In this interview, three education leaders—Monica Burns, Richard Byrne, and Vicki Davis—will share their takes on this innovative style of learning.

Dennis Pierce: Why do you think inquiry-based learning has gained such momentum in recent years?…Read More

Build a Brighter Future With STEAM

Enter the Samsung Solve for Tomorrow contest to empower students, inspire ideas, and create change by incorporating STEAM into projects designed to help advance the interests of local communities. Apply by 11/9/17, for a chance to win!

Why we need to change the teacher vs. tech narrative

A recent chart from Bloomberg on the future of artificial intelligence and employment lends evidence to a point I have been making for years: teachers will not be replaced by machines.

The chart compares a wide array of professions based on required education levels, average annual wages, and likelihood of automation. Sure enough, elementary and secondary teachers are among the most educated yet least paid professionals; and their likelihood of automation: practically zero.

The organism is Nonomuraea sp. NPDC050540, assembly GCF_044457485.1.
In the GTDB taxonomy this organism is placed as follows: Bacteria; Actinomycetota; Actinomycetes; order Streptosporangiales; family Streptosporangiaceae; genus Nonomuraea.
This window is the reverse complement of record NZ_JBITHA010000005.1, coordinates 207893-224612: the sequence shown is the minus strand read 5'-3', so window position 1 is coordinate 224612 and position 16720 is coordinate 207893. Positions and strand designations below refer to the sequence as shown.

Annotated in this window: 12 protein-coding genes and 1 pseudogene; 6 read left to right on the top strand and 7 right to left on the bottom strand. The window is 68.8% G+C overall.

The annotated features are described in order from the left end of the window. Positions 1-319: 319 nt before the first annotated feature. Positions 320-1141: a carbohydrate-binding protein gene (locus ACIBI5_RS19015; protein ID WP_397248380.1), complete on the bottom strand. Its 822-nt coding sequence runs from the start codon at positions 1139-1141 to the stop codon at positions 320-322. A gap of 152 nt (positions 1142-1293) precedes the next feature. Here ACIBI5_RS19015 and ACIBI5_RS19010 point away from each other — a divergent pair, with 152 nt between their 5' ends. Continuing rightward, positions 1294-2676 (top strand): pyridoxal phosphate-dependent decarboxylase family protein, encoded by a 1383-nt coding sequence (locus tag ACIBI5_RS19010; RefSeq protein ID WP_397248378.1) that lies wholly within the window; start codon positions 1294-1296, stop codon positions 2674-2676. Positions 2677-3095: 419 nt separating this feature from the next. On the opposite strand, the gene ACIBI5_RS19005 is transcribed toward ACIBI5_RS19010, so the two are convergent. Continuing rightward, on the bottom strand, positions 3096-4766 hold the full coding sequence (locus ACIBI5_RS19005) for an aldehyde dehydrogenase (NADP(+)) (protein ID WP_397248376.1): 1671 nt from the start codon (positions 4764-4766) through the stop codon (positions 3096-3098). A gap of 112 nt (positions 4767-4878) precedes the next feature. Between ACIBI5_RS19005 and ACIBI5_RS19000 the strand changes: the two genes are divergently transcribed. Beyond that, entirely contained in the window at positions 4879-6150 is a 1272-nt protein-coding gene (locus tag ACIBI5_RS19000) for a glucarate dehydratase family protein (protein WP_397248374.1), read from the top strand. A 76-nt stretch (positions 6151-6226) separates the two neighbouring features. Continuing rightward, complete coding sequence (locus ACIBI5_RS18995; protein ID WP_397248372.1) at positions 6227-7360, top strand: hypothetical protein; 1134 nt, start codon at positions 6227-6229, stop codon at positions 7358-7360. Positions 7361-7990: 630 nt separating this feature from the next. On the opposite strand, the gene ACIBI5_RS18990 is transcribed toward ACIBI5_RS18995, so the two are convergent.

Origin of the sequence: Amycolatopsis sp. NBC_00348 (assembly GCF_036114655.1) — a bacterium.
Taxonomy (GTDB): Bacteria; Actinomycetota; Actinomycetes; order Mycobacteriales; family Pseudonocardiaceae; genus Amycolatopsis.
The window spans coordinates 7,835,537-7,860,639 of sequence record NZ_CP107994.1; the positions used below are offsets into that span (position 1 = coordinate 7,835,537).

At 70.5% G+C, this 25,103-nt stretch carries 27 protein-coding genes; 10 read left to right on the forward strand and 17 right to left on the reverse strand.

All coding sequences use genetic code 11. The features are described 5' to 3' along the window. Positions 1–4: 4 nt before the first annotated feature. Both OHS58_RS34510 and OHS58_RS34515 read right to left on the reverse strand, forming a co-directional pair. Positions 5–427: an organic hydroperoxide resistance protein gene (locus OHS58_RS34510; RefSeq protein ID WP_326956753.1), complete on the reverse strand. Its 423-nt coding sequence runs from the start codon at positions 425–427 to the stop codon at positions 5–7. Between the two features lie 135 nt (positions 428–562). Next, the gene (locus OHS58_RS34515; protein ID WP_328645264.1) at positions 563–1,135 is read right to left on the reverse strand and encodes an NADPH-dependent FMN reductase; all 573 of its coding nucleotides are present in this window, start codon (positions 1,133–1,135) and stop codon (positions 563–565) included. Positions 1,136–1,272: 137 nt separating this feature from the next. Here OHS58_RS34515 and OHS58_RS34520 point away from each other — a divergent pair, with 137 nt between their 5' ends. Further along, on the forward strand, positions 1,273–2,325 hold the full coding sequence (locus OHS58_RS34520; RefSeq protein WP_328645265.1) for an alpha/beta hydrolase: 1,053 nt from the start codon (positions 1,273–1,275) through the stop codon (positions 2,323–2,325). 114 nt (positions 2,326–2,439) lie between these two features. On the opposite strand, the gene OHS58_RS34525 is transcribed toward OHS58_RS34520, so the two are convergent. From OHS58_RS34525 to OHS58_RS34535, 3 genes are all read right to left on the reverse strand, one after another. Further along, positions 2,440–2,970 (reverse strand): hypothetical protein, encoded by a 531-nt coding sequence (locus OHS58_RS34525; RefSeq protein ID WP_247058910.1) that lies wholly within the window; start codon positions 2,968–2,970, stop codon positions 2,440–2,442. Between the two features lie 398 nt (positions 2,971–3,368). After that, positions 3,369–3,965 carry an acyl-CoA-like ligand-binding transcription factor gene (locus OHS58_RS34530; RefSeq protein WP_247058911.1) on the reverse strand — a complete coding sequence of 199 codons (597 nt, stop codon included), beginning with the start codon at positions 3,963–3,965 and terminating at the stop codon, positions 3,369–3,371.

Yet the debate about machines replacing teachers rages on. Recent opinion pieces claim that teacher obsolescence is inevitable and something we should embrace. Fortunately, a recent article in the Economist gets the narrative right, pointing out that “the potential for edtech will be realized only if teachers embrace it.”…Read More